Consider a ski slope and a set of frictionless skis. If the hill is curved such that you can start at any point, ski straight down, and always arrive at the bottom in time T seconds, it is shaped like a brachistochrone.

Or consider a rabbit and a dog, both held in check. The rabbit is released and runs in a straight line at speed v, perpendicular to the initial path of the dog. When the dog is released, if it runs faster than the rabbit and always runs towards the rabbit, then the dog's path follows the curve y=c*f(x), where c is constant and f(x) is a brachistochrone.

Or consider a boat, some distance away from a pier. You are on the pier, and have a rope that leads to the boat. If you walk along the pier holding the rope, the path the boat will make as it is pulled by the rope is a brachistochrone.

The brachistochrone was first described by Bernoulli, and deriving it analytically was quite a tricky problem until Isaac Newton finally got it after inventing calculus. We now know that it is equal to one half-cycle of a cycloid, which is the path taken by a piece of gum stuck to the outside of a tire.

Brachistochrone is commonly misspelled as 'brachistochrome'.

The brachistochrone problem, as so named by Johannes Bernoulli in the 17th century from the greek βραχιστoσ brachistos (shortest) and χρoνoσ chronos (time), is a motivating example for the calculus of variations, which happens to fall into a special class that makes it easier to solve.

Geometrically, it can be described as determining a path from a point P vertically higher than, but not directly above, a second point Q, such that the time of travel for a particle to move under the action of gravity is minimised. Friction is ignored and the particle is assumed to have zero initial velocity (that is, to start at rest at P). The curve described turns out to be neither of the obvious choices- a straight line or circular arc; but as the following analysis will reveal, a cycloid.

Setup

First, we formulate the problem in terms of variational calculus. Working in a vertical plane with cartesian coordinates, take the initial point P as the origin (0,0) and Q to be an arbitrary point (a,b). Then a curve Γ joining those points graphs some function that maps x→y(x), with x∈[0,a] such that y(0)=0 and y(a)=b.

Then, any point on Γ is of the form (x,y(x)) and has some velocity, v. By conservation of energy,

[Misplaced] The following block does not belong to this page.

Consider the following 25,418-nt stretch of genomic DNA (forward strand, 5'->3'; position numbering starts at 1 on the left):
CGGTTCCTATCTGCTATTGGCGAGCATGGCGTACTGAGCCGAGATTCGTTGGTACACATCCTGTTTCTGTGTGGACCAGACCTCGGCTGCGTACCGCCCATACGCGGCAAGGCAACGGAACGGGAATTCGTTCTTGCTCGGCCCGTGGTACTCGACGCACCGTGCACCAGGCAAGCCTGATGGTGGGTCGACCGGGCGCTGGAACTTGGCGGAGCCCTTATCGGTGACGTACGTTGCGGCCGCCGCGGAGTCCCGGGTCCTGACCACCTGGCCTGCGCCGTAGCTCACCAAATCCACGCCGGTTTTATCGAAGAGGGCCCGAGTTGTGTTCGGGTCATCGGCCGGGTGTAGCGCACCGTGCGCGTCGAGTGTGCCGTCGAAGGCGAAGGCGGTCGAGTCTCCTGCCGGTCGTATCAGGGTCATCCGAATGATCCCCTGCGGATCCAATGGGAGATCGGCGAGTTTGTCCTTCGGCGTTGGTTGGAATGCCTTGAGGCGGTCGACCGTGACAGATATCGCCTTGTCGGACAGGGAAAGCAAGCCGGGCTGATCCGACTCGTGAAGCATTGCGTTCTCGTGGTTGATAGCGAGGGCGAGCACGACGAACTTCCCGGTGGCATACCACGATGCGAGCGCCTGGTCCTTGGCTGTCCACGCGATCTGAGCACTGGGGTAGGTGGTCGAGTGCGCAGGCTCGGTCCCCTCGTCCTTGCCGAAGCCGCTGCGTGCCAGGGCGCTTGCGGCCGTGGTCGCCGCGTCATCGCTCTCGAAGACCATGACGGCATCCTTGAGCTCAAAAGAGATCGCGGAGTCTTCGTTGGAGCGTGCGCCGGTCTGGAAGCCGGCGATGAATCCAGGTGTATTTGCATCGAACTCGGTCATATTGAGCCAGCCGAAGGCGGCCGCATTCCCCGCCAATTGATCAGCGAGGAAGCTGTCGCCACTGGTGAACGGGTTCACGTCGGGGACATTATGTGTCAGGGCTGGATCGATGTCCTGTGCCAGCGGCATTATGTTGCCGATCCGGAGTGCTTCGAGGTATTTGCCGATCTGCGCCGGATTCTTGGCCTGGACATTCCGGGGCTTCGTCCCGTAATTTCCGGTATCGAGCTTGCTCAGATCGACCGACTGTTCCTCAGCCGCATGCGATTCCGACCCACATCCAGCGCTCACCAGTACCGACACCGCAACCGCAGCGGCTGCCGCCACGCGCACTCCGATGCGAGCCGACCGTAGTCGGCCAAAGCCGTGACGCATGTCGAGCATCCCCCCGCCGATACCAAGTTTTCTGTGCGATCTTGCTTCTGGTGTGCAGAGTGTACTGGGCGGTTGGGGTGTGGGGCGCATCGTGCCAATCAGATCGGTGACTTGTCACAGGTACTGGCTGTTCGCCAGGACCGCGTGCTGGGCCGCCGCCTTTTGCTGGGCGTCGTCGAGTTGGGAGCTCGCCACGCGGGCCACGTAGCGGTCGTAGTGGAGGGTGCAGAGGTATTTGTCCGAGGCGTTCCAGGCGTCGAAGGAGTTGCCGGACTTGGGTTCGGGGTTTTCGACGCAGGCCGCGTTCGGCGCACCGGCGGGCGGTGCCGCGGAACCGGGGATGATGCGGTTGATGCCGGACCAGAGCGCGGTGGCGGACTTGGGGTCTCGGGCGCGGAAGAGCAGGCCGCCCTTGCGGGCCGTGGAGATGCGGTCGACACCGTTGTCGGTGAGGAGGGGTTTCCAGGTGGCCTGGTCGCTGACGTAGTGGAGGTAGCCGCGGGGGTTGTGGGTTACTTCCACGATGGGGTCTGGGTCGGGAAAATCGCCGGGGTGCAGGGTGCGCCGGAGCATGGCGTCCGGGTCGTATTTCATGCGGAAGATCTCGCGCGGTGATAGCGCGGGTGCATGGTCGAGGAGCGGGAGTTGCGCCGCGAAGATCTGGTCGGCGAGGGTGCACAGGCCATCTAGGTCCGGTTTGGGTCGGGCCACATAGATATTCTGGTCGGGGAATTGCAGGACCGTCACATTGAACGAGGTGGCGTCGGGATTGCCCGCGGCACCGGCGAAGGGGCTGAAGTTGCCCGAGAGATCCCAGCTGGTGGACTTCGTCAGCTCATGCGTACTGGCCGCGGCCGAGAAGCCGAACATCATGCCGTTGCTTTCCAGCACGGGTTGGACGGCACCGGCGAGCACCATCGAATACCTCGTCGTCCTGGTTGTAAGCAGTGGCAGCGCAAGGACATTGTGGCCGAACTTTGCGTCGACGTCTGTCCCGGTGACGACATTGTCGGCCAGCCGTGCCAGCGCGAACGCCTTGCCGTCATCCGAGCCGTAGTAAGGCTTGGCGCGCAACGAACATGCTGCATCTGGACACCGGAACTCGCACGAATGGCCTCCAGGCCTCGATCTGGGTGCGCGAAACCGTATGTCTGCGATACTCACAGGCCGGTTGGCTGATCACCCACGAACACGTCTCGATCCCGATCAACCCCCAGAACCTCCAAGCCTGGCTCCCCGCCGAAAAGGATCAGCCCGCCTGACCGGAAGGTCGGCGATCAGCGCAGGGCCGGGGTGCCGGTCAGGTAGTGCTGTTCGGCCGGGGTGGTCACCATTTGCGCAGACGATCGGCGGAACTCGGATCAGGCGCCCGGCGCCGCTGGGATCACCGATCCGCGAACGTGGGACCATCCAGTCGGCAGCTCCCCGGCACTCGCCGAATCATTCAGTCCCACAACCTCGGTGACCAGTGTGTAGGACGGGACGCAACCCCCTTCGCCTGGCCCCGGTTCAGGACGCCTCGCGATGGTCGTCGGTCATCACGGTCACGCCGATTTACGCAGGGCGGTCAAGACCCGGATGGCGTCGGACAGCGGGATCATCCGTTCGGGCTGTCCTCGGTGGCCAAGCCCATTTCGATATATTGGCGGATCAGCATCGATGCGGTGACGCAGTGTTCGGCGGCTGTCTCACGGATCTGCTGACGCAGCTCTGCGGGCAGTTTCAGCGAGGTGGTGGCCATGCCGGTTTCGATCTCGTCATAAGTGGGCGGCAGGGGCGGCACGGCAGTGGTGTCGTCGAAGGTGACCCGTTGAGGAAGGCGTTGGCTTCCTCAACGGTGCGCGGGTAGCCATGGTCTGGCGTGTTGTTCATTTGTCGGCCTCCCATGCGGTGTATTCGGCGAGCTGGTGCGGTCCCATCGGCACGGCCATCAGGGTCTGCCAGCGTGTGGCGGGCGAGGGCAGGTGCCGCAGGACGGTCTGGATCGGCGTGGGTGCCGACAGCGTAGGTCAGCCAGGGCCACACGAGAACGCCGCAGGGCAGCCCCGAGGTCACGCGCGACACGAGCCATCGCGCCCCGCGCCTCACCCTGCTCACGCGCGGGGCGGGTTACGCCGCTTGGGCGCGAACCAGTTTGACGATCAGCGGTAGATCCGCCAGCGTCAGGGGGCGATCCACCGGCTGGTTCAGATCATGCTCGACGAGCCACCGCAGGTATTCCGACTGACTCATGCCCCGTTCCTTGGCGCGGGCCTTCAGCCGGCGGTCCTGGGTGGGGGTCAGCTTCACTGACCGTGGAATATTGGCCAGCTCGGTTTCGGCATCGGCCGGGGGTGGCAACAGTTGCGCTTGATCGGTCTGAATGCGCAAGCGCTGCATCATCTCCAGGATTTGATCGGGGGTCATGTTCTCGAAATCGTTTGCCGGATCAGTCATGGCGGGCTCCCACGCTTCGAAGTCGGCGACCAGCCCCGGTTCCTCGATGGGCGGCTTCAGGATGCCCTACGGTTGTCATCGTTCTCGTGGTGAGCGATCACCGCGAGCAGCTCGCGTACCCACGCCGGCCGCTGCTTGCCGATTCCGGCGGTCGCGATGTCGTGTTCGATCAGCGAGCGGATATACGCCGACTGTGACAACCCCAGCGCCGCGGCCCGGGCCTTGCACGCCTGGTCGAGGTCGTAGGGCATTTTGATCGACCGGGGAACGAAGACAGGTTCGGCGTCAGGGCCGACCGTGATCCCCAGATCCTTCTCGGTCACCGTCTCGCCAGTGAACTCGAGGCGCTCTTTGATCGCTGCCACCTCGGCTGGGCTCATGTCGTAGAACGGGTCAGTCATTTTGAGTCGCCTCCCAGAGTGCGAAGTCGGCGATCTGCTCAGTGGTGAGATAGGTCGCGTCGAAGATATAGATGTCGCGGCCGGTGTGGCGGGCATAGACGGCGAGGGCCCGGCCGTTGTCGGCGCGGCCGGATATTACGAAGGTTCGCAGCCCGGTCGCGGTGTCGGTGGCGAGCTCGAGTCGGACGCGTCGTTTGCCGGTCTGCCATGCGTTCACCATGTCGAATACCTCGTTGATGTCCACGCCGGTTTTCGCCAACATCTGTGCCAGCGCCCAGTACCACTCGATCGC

(mv2)/2 = mgy(x)

for m the mass of the particle in motion, g the acceleration due to gravity.

From the formula for the arc length s(x) of Γ from (0,0) to (x,y(x)), we can conclude

ds(x)/dx = (1+(y'(x))2)1/2

So the time T to traverse the curve Γ is given by

       * a                        * a
      *                          *      +-      -+
      *    dt ds           1     *      |1+y'(x)2|
      *    -- -- dx =   -------  *  sqrt|------- | dx
      *    ds dx        sqrt(2g) *      |  y(x)  |
     *   0                      *   0   +-      -+
 

(I hope this ascii horror looks about right on your display)

Dropping the unimportant factor of 1/sqrt(2g), the problem becomes to minimise the integral functional

y →J(y) := ∫F(x,u(x),u'(x))dx between 0 and a,
where F(x,y,z)=sqrt((1+z2)/y)

That is, the problem is now in standard form for the calculus of variations.

A special case of the Euler-Lagrange equation.

Observe that in this instance, the functional J is described by a function F which does not depend on its first argument. It follows from the Euler-Lagrange equation that for any extremal u, the function E(x):= F(u(x),u'(x)) - u'(x)∂F(u(x),u'(x))/∂z is simply a constant, and so it becomes possible to describe u' in terms of u and some constants of integration. Separation of variables then gives x in terms of u and those constants.

Further, when F(y,z) takes the form h(y)sqrt(1+z2), this process is particularly simple; we get, for constants c,d

x=∫du/sqrt((h(u)/c)2 -1) + d

Application to the Brachistochrone problem

Armed with the above, we see that the Brachistochrone problem satisfies F(y,z) takes the form h(y)sqrt(1+z2) with h(y)=1/sqrt(y). Making a change of variables u:=τ/(c2) we obtain

x-d=(1/c2)∫sqrt(τ/(1-τ) dτ

This integral can be solved by a second change of variables; introduce θ such that τ:=(sin(θ/2))2 then by some simple trigonometric identities, the above formula becomes

x-d = (1/2c2)∫(1-cosθ) dθ

Calling the constant (1/2c2) A, and remembering that the second argument y=u(x), we have a cycloid

x= A(θ-sinθ) + d
y= A(1-cosθ)

as desired.

In rocketry, a brachistochrone trajectory is the path between two orbiting bodies (such as Earth and Mars, for example) that requires the shortest transit time. Unfortunately, a brachistochrone trajectory also requires by far the most delta-v.

To perform a brachistochrone transfer, a spacecraft would thrust continuously until the midpoint of its journey, then flip around and thrust in the opposite direction until it reaches zero velocity relative to its destination. At this point a final thruster burn would be required to enter orbit. This trajectory is so named because the path a spacecraft follows as it flies like this is a mathematical brachistochrone, as described in bitter_engineer's rabbit and dog example above.

Though brachistochrone transfers are very fast, they also require impractically large amounts of delta-v. A brachistochrone transfer from Earth to Mars at 0.01 g, or about 0.1m/s^2, requires 375 km/s of delta-v. By way of comparison, a Hohmann transfer from Earth all the way to Pluto requires only 25 km/s. This is in turn more than was available to the longest-ranged manned mission in history, the Apollo missions to the moon, which carried about 14 km/s of delta-v (and required a monstrous mass ratio of 22 to do it).

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